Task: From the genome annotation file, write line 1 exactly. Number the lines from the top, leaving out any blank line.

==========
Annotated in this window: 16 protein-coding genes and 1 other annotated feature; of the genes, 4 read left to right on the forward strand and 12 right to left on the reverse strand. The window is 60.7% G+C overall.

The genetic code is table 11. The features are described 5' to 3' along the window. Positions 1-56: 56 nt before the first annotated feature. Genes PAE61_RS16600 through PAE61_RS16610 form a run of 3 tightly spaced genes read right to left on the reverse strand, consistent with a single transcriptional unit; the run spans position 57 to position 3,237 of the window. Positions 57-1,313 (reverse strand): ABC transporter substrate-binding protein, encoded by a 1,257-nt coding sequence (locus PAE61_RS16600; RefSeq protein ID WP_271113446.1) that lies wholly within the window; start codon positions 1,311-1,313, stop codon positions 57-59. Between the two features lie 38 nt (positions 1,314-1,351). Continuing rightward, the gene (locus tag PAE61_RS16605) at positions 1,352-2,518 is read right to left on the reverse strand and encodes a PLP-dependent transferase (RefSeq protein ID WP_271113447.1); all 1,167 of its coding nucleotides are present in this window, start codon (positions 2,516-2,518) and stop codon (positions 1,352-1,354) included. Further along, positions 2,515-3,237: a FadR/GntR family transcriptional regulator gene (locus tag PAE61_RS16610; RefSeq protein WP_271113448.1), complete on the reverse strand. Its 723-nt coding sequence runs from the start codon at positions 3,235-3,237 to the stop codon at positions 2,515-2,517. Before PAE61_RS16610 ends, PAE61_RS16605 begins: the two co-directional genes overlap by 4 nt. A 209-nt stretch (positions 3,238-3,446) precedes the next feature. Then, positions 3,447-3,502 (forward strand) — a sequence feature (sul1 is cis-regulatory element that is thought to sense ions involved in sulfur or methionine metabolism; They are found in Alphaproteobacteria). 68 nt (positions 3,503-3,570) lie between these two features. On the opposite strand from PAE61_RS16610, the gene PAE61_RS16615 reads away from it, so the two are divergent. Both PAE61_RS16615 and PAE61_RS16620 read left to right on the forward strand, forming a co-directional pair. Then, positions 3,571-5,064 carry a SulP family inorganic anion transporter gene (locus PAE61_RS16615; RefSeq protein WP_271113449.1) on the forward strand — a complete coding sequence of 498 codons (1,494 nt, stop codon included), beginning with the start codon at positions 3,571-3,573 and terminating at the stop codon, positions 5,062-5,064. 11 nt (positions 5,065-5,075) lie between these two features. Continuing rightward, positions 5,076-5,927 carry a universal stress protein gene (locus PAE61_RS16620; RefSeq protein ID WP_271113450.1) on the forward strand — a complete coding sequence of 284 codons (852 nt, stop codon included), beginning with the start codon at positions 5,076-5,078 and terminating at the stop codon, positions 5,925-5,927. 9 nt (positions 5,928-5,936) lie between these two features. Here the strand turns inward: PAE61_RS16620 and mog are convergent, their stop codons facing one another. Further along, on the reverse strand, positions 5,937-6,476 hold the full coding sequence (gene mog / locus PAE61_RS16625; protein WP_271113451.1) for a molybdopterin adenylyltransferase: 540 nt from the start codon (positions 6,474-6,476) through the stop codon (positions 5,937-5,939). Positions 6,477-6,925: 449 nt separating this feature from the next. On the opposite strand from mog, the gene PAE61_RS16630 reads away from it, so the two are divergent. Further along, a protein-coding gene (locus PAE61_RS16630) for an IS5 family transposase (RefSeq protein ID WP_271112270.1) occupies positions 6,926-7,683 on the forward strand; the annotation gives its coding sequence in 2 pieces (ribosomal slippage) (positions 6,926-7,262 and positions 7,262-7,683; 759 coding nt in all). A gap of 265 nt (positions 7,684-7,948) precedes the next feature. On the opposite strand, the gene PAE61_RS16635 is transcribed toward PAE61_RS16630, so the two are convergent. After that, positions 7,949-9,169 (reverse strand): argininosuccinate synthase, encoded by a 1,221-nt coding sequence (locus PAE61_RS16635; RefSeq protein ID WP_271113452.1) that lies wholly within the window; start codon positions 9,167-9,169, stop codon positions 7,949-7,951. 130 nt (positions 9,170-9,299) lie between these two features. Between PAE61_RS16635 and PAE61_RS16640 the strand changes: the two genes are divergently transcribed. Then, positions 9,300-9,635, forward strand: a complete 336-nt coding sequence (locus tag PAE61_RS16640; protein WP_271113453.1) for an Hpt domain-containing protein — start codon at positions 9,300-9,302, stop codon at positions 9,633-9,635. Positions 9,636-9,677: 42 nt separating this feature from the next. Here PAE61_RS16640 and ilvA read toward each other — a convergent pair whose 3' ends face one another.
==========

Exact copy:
Annotated in this window: 16 protein-coding genes and 1 other annotated feature; of the genes, 4 read left to right on the forward strand and 12 right to left on the reverse strand. The window is 60.7% G+C overall.